Welcome to The Valve

Valve Links

The Front Page
Statement of Purpose

John Holbo - Editor
Scott Eric Kaufman - Editor
Aaron Bady
Adam Roberts
Amardeep Singh
Andrew Seal
Bill Benzon
Daniel Green
Jonathan Goodwin
Joseph Kugelmass
Lawrence LaRiviere White
Marc Bousquet
Matt Greenfield
Miriam Burstein
Ray Davis
Rohan Maitzen
Sean McCann
Guest Authors

Laura Carroll
Mark Bauerlein
Miriam Jones

Past Valve Book Events

cover of the book Theory's Empire

Event Archive

cover of the book The Literary Wittgenstein

Event Archive

cover of the book Graphs, Maps, Trees

Event Archive

cover of the book How Novels Think

Event Archive

cover of the book The Trouble With Diversity

Event Archive

cover of the book What's Liberal About the Liberal Arts?

Event Archive

cover of the book The Novel of Purpose

Event Archive

The Valve - Closed For Renovation

Happy Trails to You

What’s an Encyclopedia These Days?

Encyclopedia Britannica to Shut Down Print Operations

Intimate Enemies: What’s Opera, Doc?

Alphonso Lingis talks of various things, cameras and photos among them

Feynmann, John von Neumann, and Mental Models

Support Michael Sporn’s Film about Edgar Allen Poe

Philosophy, Ontics or Toothpaste for the Mind

Nazi Rules for Regulating Funk ‘n Freedom

The Early History of Modern Computing: A Brief Chronology

Computing Encounters Being, an Addendum

On the Origin of Objects (towards a philosophy of computation)

Symposium on Graeber’s Debt

The Nightmare of Digital Film Preservation

Richard Petti on Occupy Wall Street: America HAS a Ruling Class

Bill Benzon on Whatwhatwhatwhatwhatwhatwhat?

Nick J. on The Valve - Closed For Renovation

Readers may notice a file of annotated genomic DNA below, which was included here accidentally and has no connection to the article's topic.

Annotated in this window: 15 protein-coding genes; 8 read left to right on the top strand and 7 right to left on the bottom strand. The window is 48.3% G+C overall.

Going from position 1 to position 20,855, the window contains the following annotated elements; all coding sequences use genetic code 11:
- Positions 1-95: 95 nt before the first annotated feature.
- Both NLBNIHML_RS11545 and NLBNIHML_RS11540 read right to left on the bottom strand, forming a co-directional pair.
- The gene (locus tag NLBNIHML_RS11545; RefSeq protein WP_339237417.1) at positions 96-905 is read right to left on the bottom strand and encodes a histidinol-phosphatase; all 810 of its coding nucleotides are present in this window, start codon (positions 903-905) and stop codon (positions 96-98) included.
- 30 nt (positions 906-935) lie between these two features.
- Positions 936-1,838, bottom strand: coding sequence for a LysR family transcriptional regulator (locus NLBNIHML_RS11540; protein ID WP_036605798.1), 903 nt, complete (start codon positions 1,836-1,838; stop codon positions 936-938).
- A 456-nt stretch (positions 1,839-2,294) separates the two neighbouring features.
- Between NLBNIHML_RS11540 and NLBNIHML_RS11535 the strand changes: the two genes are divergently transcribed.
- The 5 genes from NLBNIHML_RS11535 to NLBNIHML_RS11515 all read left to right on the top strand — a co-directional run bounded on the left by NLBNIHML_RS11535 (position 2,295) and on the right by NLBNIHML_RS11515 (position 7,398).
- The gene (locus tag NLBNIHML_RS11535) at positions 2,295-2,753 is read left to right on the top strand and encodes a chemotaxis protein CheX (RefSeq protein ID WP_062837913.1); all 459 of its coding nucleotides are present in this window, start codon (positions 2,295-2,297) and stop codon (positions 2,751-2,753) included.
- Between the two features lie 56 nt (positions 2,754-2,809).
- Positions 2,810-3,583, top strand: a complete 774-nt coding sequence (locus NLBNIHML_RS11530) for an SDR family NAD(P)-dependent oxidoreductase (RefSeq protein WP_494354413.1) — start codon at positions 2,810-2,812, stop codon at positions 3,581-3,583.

Bill Benzon on Encyclopedia Britannica to Shut Down Print Operations

Norma on Encyclopedia Britannica to Shut Down Print Operations

Bill Benzon on What’s an Object, Metaphysically Speaking?

john balwit on What’s an Object, Metaphysically Speaking?

William Ray on That Shakespeare Thing

Bill Benzon on That Shakespeare Thing

William Ray on That Shakespeare Thing

JoseAngel on That Shakespeare Thing

Bill Benzon on Objects and Graeber's Debt

Bill Benzon on A Dirty Dozen Sneaking up on the Apocalypse

JoseAngel on A Dirty Dozen Sneaking up on the Apocalypse

JoseAngel on Objects and Graeber's Debt

Advanced Search

RSS 1.0 | RSS 2.0 | Atom

RSS 1.0 | RSS 2.0 | Atom


Powered by Expression Engine
Logo by John Holbo

Creative Commons Licence
This work is licensed under a Creative Commons License.



About Last Night
Academic Splat
Amardeep Singh
Bemsha Swing
Bitch. Ph.D.
Blogging the Renaissance
Butterflies & Wheels
Cahiers de Corey
Category D
Charlotte Street
Cheeky Prof
Chekhov’s Mistress
Chrononautic Log
Cogito, ergo Zoom
Collected Miscellany
Completely Futile
Confessions of an Idiosyncratic Mind
Conversational Reading
Critical Mass
Crooked Timber
Culture Cat
Culture Industry
Early Modern Notes
Easily Distracted
fait accompi
Ferule & Fescue
Ghost in the Wire
Giornale Nuovo
God of the Machine
Golden Rule Jones
Grumpy Old Bookman
Ideas of Imperfection
In Favor of Thinking
In Medias Res
Inside Higher Ed
jane dark’s sugarhigh!
John & Belle Have A Blog
John Crowley
Jonathan Goodwin
Kathryn Cramer
Languor Management
Light Reading
Like Anna Karina’s Sweater
Lime Tree
Limited Inc.
Long Pauses
Long Story, Short Pier
Long Sunday
Making Light
Maud Newton
Michael Berube
Motime Like the Present
Narrow Shore
Neil Gaiman
Old Hag
Open University
Pas au-delà
Planned Obsolescence
Quick Study
Rake’s Progress
Reader of depressing books
Reading Room
Reassigned Time
Reeling and Writhing
Return of the Reluctant
Say Something Wonderful
Shaken & Stirred
Silliman’s Blog
Slaves of Academe
Sorrow at Sills Bend
Sounds & Fury
Stochastic Bookmark
Tenured Radical
the Diaries of Franz Kafka
The Elegant Variation
The Home and the World
The Intersection
The Litblog Co-Op
The Literary Saloon
The Literary Thug
The Little Professor
The Midnight Bell
The Mumpsimus
The Pinocchio Theory
The Reading Experience
The Salt-Box
The Weblog
This Public Address
This Space: The Fire’s Blog
Thoughts, Arguments & Rants
Tingle Alley
University Diaries
Unqualified Offerings
What Now?
William Gibson

Wednesday, September 14, 2005